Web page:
Skip to content

First post.

December 31, 2010

Ox Barn

Last fall I began cleaning out the ox barn at the family farm in Cohasset, Mass.  It was built in the 1930’s to house my grandfather’s oxen.  It now belongs to my father, and he kindly has allowed me to use it to indulge my hobby of rustic furniture building and what I call intentional inefficiency.

Advertisements
4 Comments leave one →
  1. Robert B permalink
    January 8, 2011 9:55 pm

    If it’s intentional, is it really inefficiency?

    • January 9, 2011 12:41 pm

      I guess I’d say, I know I’m not doing things the most efficient way one might, but that’s the point.

      • Robert B permalink
        January 9, 2011 8:48 pm

        Well, I guess I’m making a tiny point here, so I’ll belabor it for a moment for clarity’s sake. What is “efficiency”? It’s progress toward a desired outcome per unit time. Well, if part of the desired outcome is that you do it by hand (e.g., “craftsmanship of risk”) or without power or whatever other constraint is important, then what you’re doing is inefficient iff there was some technique that would have allowed you to do it by hand (if that was your constraint) faster.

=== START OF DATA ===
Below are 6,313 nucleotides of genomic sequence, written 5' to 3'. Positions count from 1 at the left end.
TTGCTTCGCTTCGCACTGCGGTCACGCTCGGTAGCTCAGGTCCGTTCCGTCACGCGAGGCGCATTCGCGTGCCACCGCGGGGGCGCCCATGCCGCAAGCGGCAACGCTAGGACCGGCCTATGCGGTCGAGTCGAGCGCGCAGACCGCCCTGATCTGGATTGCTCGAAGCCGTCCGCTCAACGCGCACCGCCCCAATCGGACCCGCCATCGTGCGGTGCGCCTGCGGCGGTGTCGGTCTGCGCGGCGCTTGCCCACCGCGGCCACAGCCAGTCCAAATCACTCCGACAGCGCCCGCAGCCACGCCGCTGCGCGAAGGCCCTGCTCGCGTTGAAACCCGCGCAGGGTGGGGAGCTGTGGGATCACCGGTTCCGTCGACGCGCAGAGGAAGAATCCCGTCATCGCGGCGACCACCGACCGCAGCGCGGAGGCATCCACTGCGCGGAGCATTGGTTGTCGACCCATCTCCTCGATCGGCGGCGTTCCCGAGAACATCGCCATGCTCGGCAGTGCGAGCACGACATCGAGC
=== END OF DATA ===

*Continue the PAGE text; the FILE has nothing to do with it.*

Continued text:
So I wouldn’t say you were being inefficient, unless producing a piece by the fastest means possible was your goal. I’m pretty sure it wasn’t, so there you are…

      • January 9, 2011 9:27 pm

        Point taken.

Leave a Reply

Fill in your details below or click an icon to log in:

WordPress.com Logo

You are commenting using your WordPress.com account. Log Out / Change )

Twitter picture

You are commenting using your Twitter account. Log Out / Change )

Facebook photo

You are commenting using your Facebook account. Log Out / Change )

Google+ photo

You are commenting using your Google+ account. Log Out / Change )

Connecting to %s

%d bloggers like this: